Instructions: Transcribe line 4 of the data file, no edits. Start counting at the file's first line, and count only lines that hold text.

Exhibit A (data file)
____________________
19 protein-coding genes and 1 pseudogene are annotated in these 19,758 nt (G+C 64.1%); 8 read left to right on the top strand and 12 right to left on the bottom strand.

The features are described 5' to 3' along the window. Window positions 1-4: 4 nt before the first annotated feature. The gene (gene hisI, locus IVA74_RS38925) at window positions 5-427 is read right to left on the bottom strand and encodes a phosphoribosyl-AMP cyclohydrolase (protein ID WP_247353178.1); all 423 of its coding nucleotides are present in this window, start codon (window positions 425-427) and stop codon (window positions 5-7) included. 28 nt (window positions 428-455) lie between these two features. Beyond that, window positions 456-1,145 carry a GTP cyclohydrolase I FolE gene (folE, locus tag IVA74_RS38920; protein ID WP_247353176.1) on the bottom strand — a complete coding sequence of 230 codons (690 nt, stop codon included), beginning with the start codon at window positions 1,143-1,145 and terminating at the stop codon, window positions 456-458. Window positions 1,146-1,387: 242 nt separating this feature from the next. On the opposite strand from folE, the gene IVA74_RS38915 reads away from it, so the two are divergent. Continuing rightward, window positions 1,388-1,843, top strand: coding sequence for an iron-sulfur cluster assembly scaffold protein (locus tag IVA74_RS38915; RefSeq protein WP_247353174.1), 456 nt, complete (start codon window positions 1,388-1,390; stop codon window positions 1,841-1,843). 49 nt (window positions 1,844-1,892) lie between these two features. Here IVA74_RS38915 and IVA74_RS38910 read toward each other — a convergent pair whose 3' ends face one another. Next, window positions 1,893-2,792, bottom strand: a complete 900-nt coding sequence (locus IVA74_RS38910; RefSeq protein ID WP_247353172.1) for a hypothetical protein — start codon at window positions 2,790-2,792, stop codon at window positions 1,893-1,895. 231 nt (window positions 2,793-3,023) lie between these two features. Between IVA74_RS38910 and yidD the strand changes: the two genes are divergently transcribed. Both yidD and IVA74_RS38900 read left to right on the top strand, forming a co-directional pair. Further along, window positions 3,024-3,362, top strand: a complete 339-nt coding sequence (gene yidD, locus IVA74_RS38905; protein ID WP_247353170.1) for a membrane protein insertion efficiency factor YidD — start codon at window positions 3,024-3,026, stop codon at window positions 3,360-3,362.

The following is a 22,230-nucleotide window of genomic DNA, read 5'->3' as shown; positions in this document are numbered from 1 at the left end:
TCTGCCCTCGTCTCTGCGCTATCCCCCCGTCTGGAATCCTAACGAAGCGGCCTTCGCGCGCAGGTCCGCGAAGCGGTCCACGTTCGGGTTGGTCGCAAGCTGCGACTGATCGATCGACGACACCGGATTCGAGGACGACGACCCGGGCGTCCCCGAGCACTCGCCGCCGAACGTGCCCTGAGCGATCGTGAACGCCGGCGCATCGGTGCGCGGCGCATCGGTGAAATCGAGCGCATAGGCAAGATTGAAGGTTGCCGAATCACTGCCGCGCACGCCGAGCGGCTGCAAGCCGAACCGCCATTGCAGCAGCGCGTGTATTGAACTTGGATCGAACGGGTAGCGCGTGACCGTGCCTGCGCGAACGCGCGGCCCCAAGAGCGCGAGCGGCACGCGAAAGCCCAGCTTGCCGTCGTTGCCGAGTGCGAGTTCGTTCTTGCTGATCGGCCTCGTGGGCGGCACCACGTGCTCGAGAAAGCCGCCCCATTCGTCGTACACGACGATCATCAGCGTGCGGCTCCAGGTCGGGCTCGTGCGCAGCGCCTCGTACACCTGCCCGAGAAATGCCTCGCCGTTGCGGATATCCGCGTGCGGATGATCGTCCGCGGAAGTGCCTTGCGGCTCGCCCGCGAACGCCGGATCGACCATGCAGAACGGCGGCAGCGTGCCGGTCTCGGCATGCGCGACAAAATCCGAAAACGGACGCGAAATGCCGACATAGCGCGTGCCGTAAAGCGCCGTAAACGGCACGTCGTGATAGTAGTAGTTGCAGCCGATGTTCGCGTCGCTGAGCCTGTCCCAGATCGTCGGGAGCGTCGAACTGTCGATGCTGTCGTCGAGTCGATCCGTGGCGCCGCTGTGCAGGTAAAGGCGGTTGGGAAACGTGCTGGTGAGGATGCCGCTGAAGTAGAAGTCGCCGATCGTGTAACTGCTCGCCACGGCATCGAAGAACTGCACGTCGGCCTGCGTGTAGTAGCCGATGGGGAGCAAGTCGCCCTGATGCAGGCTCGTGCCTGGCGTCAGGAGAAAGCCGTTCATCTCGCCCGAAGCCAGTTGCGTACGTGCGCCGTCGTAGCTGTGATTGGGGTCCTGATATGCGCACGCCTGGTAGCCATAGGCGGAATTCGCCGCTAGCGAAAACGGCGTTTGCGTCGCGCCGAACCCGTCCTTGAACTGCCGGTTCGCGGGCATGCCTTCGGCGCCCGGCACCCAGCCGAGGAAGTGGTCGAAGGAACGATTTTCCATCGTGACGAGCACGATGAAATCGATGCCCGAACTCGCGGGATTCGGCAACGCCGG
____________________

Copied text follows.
TCTGCCCTCGTCTCTGCGCTATCCCCCCGTCTGGAATCCTAACGAAGCGGCCTTCGCGCGCAGGTCCGCGAAGCGGTCCACGTTCGGGTTGGTCGCAAGCTGCGACTGATCGATCGACGACACCGGATTCGAGGACGACGACCCGGGCGTCCCCGAGCACTCGCCGCCGAACGTGCCCTGAGCGATCGTGAACGCCGGCGCATCGGTGCGCGGCGCATCGGTGAAATCGAGCGCATAGGCAAGATTGAAGGTTGCCGAATCACTGCCGCGCACGCCGAGCGGCTGCAAGCCGAACCGCCATTGCAGCAGCGCGTGTATTGAACTTGGATCGAACGGGTAGCGCGTGACCGTGCCTGCGCGAACGCGCGGCCCCAAGAGCGCGAGCGGCACGCGAAAGCCCAGCTTGCCGTCGTTGCCGAGTGCGAGTTCGTTCTTGCTGATCGGCCTCGTGGGCGGCACCACGTGCTCGAGAAAGCCGCCCCATTCGTCGTACACGACGATCATCAGCGTGCGGCTCCAGGTCGGGCTCGTGCGCAGCGCCTCGTACACCTGCCCGAGAAATGCCTCGCCGTTGCGGATATCCGCGTGCGGATGATCGTCCGCGGAAGTGCCTTGCGGCTCGCCCGCGAACGCCGGATCGACCATGCAGAACGGCGGCAGCGTGCCGGTCTCGGCATGCGCGACAAAATCCGAAAACGGACGCGAAATGCCGACATAGCGCGTGCCGTAAAGCGCCGTAAACGGCACGTCGTGATAGTAGTAGTTGCAGCCGATGTTCGCGTCGCTGAGCCTGTCCCAGATCGTCGGGAGCGTCGAACTGTCGATGCTGTCGTCGAGTCGATCCGTGGCGCCGCTGTGCAGGTAAAGGCGGTTGGGAAACGTGCTGGTGAGGATGCCGCTGAAGTAGAAGTCGCCGATCGTGTAACTGCTCGCCACGGCATCGAAGAACTGCACGTCGGCCTGCGTGTAGTAGCCGATGGGGAGCAAGTCGCCCTGATGCAGGCTCGTGCCTGGCGTCAGGAGAAAGCCGTTCATCTCGCCCGAAGCCAGTTGCGTACGTGCGCCGTCGTAGCTGTGATTGGGGTCCTGATATGCGCACGCCTGGTAGCCATAGGCGGAATTCGCCGCTAGCGAAAACGGCGTTTGCGTCGCGCCGAACCCGTCCTTGAACTGCCGGTTCGCGGGCATGCCTTCGGCGCCCGGCACCCAGCCGAGGAAGTGGTCGAAGGAACGATTTTCCATCGTGACGAGCACGATGAAATCGATGCCCGAACTCGCGGGATTCGGCAACGCCGG